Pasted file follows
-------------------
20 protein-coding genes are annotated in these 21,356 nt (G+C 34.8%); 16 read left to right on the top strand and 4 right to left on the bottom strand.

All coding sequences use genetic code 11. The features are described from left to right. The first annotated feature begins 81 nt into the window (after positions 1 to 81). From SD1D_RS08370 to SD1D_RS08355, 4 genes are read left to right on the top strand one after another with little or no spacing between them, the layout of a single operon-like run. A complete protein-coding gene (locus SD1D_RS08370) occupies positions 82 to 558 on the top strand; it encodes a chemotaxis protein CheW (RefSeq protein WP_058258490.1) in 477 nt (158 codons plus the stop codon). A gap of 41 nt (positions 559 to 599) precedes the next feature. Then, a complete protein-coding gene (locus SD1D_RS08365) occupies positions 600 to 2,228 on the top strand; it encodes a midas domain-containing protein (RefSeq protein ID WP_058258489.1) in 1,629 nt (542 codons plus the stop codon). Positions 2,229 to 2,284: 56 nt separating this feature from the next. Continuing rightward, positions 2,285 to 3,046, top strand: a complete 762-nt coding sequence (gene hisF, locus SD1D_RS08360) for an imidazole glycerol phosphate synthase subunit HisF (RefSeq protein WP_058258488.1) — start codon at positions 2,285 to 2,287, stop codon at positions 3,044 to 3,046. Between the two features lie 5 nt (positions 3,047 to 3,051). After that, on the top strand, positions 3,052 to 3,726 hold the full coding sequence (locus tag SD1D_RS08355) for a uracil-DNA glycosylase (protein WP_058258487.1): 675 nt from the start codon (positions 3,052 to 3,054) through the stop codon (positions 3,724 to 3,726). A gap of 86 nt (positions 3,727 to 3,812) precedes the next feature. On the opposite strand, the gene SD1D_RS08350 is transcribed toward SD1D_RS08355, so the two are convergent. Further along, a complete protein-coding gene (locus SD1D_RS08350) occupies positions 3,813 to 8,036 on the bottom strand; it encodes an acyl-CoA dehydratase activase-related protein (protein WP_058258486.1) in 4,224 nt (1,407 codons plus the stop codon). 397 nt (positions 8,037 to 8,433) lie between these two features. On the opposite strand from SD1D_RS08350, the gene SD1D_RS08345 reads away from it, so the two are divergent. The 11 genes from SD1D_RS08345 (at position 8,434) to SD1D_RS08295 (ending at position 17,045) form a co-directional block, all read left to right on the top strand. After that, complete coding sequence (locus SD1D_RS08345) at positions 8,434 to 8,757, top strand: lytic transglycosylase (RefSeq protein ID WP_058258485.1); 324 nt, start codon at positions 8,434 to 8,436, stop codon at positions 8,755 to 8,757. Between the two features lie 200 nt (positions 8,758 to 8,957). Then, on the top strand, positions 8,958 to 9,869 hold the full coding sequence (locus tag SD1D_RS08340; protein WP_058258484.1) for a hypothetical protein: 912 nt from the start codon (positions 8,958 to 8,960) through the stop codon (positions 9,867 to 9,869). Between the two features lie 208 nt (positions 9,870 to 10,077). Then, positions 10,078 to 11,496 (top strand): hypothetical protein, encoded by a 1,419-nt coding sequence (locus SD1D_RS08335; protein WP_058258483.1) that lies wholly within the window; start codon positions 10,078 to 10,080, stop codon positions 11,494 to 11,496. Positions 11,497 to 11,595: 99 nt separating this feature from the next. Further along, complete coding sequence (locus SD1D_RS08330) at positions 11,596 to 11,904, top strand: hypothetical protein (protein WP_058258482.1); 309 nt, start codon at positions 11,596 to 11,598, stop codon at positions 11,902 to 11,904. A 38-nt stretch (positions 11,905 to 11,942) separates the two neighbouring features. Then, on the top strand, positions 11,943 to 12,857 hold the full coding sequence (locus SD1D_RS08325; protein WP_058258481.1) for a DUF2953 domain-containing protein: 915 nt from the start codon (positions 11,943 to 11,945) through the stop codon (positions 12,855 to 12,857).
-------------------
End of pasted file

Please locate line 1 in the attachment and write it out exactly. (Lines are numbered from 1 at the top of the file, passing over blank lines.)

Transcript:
20 protein-coding genes are annotated in these 21,356 nt (G+C 34.8%); 16 read left to right on the top strand and 4 right to left on the bottom strand.